How much do you censor your own kids' tv and movie viewing?

So as not to highjack the other parental censorship thread: what are your guidelines for your own children’s media consumption?

Personally, I’m more prone to limit or ban exposure to violence than sexual content, and the older kids have televisions in their rooms. Basic cable, 9:30 bedtimes, and computers remain in the office, living room, or at the table for homework. All web access is monitored for appropriate limits, and I’m kind of unreasonable about the types of video games my son has access to. The only other rule is "if it annoys me, change the channel or watch on your tv, if you must. Barney is right out if the baby is being neglected in front of the boob tube while I do housework. And there’s some iCarly character/guest star (Fred?) that just won’t be tolerated. They can read whatever they want (and after bedtime, as long as phones and tvs are off, until a reasonable hour.)

At their dad’s house, there are different limits. Their stepmom is a nutjob who bans anything that may smack of the occult: Harry Potter, Witches of Waverly Place, even Scooby Doo, for Pete’s sake! Her house, her rules though. And that household is more likely to allow the kids to watch violent stuff than anything with a hint of nudity or sexuality. Again, I don’t make their rules, even if I don’t always agree with them.

If I had kids, I wouldn’t censor their viewing at all, though I’d likely kick them out of the room when watching my own favourite shows just because I hate being distracted by annoying questions and comments while watching my favourite shows.

To quote myself from the other thread:

I didn’t let my kid watch shows like Family Guy or South Park when he was younger. Not because he’d hear “swear words” but because he was a young kid with no filter and no understanding that something amusing in context on South Park might not be as well received if he started spouting off some Cartman-esque tirade about “the fucking Jews” in grade school, thinking it’d be hilarious.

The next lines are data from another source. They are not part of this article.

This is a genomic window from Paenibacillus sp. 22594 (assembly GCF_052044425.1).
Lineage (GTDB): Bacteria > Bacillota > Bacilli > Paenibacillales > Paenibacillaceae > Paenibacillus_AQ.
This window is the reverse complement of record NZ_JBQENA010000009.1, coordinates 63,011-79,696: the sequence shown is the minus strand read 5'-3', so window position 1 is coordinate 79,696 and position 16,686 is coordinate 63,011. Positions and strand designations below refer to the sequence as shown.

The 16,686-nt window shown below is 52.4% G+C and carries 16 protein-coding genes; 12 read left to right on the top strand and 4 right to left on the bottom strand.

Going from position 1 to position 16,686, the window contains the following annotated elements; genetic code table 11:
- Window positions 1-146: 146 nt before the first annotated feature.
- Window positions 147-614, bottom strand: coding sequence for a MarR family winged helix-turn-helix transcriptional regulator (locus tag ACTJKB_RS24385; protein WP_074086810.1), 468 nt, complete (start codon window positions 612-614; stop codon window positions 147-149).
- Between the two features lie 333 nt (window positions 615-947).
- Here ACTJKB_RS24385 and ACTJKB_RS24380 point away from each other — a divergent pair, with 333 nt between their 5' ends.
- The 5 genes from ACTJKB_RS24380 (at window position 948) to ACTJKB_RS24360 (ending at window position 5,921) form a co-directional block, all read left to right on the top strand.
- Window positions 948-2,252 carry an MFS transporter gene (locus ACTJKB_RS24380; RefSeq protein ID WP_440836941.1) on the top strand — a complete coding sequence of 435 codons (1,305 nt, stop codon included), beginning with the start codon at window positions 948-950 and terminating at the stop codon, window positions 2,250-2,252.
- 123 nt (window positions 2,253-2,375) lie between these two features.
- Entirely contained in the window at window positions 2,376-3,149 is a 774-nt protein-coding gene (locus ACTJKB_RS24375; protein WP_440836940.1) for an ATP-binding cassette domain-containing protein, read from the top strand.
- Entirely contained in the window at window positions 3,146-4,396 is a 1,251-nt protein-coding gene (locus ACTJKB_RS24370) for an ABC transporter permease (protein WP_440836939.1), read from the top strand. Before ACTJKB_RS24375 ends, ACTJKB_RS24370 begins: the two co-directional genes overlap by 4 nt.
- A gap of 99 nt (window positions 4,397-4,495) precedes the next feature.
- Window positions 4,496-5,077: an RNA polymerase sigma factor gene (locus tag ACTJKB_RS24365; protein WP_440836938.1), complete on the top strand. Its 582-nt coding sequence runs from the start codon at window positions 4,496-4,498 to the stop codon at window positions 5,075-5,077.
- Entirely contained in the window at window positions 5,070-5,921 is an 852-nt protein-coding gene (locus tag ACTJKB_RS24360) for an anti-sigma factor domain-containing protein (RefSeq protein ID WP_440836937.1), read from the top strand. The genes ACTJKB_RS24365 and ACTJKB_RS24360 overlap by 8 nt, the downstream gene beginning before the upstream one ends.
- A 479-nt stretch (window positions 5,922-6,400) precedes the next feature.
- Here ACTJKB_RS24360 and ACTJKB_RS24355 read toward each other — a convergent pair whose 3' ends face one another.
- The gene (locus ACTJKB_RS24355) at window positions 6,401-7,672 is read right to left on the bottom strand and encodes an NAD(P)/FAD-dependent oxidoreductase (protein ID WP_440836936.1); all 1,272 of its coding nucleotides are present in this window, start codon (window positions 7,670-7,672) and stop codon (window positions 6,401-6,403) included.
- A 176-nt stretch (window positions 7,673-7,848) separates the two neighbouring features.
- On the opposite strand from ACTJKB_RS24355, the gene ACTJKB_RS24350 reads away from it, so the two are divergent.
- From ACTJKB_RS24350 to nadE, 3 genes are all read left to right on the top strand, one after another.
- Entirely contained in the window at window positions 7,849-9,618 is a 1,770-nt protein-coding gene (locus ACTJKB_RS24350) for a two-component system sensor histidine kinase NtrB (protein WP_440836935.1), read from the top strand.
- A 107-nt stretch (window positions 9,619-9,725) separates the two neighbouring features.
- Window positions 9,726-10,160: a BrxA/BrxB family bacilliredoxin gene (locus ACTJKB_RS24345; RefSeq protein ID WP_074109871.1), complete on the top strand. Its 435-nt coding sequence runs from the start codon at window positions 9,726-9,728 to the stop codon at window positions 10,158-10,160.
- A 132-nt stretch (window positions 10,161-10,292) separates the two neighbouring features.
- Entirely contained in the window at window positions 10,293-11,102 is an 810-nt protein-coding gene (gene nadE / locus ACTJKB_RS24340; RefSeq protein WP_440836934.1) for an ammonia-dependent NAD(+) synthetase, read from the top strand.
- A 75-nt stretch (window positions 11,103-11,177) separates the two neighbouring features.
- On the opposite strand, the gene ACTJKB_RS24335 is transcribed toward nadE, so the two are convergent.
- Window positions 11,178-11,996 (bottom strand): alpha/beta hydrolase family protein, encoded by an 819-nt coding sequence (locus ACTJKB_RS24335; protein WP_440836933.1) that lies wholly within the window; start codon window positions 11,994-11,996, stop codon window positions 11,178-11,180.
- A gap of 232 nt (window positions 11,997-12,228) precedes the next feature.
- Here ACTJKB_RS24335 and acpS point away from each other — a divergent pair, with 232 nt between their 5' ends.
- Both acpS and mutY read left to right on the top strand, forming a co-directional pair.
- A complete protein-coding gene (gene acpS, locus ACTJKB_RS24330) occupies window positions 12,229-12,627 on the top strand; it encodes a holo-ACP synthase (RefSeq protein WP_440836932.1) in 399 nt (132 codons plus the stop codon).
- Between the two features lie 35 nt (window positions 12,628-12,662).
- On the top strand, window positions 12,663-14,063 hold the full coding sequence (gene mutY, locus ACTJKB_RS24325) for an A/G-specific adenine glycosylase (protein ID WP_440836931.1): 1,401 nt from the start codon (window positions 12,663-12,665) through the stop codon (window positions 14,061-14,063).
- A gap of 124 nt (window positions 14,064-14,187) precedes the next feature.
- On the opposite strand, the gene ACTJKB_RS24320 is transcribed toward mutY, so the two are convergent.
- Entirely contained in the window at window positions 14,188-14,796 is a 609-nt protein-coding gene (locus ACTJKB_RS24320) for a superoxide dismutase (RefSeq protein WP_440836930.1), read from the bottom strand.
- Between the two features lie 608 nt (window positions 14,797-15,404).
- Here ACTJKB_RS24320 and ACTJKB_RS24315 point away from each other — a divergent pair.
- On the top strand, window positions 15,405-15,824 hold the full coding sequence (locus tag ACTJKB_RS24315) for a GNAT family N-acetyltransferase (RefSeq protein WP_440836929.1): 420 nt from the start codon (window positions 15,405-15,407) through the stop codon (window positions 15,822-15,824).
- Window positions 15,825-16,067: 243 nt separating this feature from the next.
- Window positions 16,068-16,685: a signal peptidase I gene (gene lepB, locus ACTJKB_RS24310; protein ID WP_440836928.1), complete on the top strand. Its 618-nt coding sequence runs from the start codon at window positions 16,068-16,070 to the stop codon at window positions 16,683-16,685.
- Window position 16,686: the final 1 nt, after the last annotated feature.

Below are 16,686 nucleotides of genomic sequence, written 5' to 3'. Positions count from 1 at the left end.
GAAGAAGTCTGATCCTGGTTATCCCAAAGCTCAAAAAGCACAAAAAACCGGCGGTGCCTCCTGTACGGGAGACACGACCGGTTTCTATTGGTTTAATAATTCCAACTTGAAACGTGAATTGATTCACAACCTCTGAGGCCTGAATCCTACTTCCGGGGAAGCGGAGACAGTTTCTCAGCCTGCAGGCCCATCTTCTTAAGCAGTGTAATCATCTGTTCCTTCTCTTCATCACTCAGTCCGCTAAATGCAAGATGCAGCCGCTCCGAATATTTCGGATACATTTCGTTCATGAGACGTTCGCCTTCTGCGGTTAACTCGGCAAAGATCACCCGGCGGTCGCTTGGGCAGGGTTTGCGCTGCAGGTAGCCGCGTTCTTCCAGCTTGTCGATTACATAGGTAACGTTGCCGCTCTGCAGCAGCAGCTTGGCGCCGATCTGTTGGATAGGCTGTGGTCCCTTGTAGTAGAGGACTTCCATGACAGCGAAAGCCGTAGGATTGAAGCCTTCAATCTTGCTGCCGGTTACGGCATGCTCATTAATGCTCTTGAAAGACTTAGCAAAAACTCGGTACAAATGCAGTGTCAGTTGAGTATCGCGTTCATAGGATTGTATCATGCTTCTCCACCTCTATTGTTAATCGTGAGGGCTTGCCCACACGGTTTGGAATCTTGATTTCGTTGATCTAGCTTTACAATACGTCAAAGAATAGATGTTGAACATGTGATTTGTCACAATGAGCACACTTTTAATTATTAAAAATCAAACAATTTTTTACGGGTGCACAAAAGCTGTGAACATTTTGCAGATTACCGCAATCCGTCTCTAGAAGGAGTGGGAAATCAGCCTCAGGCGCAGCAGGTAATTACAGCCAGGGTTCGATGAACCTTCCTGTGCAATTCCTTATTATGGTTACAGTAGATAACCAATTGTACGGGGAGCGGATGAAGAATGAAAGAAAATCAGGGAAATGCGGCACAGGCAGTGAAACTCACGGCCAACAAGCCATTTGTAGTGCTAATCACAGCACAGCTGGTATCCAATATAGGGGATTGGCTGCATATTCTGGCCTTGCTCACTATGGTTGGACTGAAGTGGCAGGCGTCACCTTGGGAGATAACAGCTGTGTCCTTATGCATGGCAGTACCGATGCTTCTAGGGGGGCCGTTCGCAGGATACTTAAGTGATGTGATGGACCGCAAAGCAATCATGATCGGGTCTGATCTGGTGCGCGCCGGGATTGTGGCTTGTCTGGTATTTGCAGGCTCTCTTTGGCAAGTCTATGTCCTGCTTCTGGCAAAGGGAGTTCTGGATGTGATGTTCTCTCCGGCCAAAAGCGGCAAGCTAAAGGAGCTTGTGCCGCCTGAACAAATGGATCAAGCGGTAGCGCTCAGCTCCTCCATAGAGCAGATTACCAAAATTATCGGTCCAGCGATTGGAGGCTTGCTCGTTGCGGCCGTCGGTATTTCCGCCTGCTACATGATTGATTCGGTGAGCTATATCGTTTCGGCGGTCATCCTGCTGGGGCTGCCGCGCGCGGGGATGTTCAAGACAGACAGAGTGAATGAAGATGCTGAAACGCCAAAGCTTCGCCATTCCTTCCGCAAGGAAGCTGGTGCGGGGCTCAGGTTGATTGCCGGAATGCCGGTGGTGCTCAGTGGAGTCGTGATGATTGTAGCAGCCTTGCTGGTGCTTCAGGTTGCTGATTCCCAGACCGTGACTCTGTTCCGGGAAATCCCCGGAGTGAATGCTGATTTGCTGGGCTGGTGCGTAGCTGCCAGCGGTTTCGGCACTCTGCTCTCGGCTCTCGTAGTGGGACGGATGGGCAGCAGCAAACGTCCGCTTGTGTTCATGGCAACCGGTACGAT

Sure, he might have heard it from somewhere else but why facilitate it?

Edit: To further answer your question, he gets 1-2 hours of “screen time” a day depending on homework and day of the week. He can spend it on TV or his iPod Touch or the Playstation/Wii or the computer or whatever. He usually chooses the iPod Touch so he doesn’t see much TV unless it’s something we’re watching together as a family.

Hah, that’s what I thought would happen before we had our son.

But he’s now almost two, and what actually happens is that I can’t kick him out of the room because he insists on staying in our presence. And then we have to watch what’s appropriate for him, which is pretty much just NickJr, Sesame Street, Curious George, etc. So that’s 99% of my TV watching nowadays.

After we put him to bed I sometimes have a little time for my own watching, but usually I’m so tired by then that I just want to go to sleep.

Maybe things will change when he gets a little older and more independent.

Hah, that’s what we thought when our kid was two.


To answer the OP, we screen for sexual content: Moms reasoning is that it matters for Sophie’s moral development, my reasoning is that it’s squicky to watch sexy stuff with a 10 yo girl.

Violence and scary stuff, not so much: Sophie loves the X-Files, haunted houses, Ghost hunters (a show that is guaranteed to drive me from the room), LOTR, etc.

Mom can’t stand Disney TV and I’m coming to agree with her. Sophie loves it however, so it’s a constant battle.

I’ve also turned off things merely because they were crap. “What in God’s name are you watching Teletubbies for? Here, watch some Napoleon Dynamite or Raising Arizona or something that isn’t complete garbage” (Da Soph loves Napoleon Dynamite.)

We rented and watched There’s Something About Mary, but sent our daughter out of the room during “that scene”. She complained bitterly and loudly, but really, it was just too awkward watching that with a kid (even though she most likely knew what Ben Stiller was doing). Let her back in when it was safe.

The issue hasn’t really come up as of yet. She is 12 but not interested in R movies or shows that have sex and violence. She still watches films with puppies and kittens and the tv is mostly set to Teen Nick.